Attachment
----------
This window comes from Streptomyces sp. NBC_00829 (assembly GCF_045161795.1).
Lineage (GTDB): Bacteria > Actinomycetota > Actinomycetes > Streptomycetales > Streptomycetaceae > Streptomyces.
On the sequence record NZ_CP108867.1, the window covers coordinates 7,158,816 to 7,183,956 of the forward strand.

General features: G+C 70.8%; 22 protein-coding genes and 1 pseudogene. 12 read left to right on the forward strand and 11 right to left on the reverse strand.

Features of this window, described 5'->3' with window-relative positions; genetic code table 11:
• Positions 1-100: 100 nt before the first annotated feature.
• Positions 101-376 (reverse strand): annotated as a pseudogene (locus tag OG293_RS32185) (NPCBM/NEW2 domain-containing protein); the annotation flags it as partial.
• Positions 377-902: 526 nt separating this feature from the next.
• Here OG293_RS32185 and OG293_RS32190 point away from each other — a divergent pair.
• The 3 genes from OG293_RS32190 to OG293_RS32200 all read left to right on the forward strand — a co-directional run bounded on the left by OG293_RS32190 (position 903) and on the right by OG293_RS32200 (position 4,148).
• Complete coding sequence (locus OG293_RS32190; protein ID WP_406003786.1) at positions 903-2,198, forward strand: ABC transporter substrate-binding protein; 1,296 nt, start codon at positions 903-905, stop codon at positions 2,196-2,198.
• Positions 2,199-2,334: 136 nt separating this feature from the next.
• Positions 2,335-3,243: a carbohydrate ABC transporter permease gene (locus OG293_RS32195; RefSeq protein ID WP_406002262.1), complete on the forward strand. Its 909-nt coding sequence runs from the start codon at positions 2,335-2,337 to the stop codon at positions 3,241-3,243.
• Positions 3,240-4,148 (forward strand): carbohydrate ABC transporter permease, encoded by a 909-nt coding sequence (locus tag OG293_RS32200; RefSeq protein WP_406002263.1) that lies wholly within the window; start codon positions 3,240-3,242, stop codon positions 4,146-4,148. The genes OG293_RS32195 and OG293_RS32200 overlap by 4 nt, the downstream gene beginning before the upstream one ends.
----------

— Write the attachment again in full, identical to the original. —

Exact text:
This window comes from Streptomyces sp. NBC_00829 (assembly GCF_045161795.1).
Lineage (GTDB): Bacteria > Actinomycetota > Actinomycetes > Streptomycetales > Streptomycetaceae > Streptomyces.
On the sequence record NZ_CP108867.1, the window covers coordinates 7,158,816 to 7,183,956 of the forward strand.

General features: G+C 70.8%; 22 protein-coding genes and 1 pseudogene. 12 read left to right on the forward strand and 11 right to left on the reverse strand.

Features of this window, described 5'->3' with window-relative positions; genetic code table 11:
• Positions 1-100: 100 nt before the first annotated feature.
• Positions 101-376 (reverse strand): annotated as a pseudogene (locus tag OG293_RS32185) (NPCBM/NEW2 domain-containing protein); the annotation flags it as partial.
• Positions 377-902: 526 nt separating this feature from the next.
• Here OG293_RS32185 and OG293_RS32190 point away from each other — a divergent pair.
• The 3 genes from OG293_RS32190 to OG293_RS32200 all read left to right on the forward strand — a co-directional run bounded on the left by OG293_RS32190 (position 903) and on the right by OG293_RS32200 (position 4,148).
• Complete coding sequence (locus OG293_RS32190; protein ID WP_406003786.1) at positions 903-2,198, forward strand: ABC transporter substrate-binding protein; 1,296 nt, start codon at positions 903-905, stop codon at positions 2,196-2,198.
• Positions 2,199-2,334: 136 nt separating this feature from the next.
• Positions 2,335-3,243: a carbohydrate ABC transporter permease gene (locus OG293_RS32195; RefSeq protein ID WP_406002262.1), complete on the forward strand. Its 909-nt coding sequence runs from the start codon at positions 2,335-2,337 to the stop codon at positions 3,241-3,243.
• Positions 3,240-4,148 (forward strand): carbohydrate ABC transporter permease, encoded by a 909-nt coding sequence (locus tag OG293_RS32200; RefSeq protein WP_406002263.1) that lies wholly within the window; start codon positions 3,240-3,242, stop codon positions 4,146-4,148. The genes OG293_RS32195 and OG293_RS32200 overlap by 4 nt, the downstream gene beginning before the upstream one ends.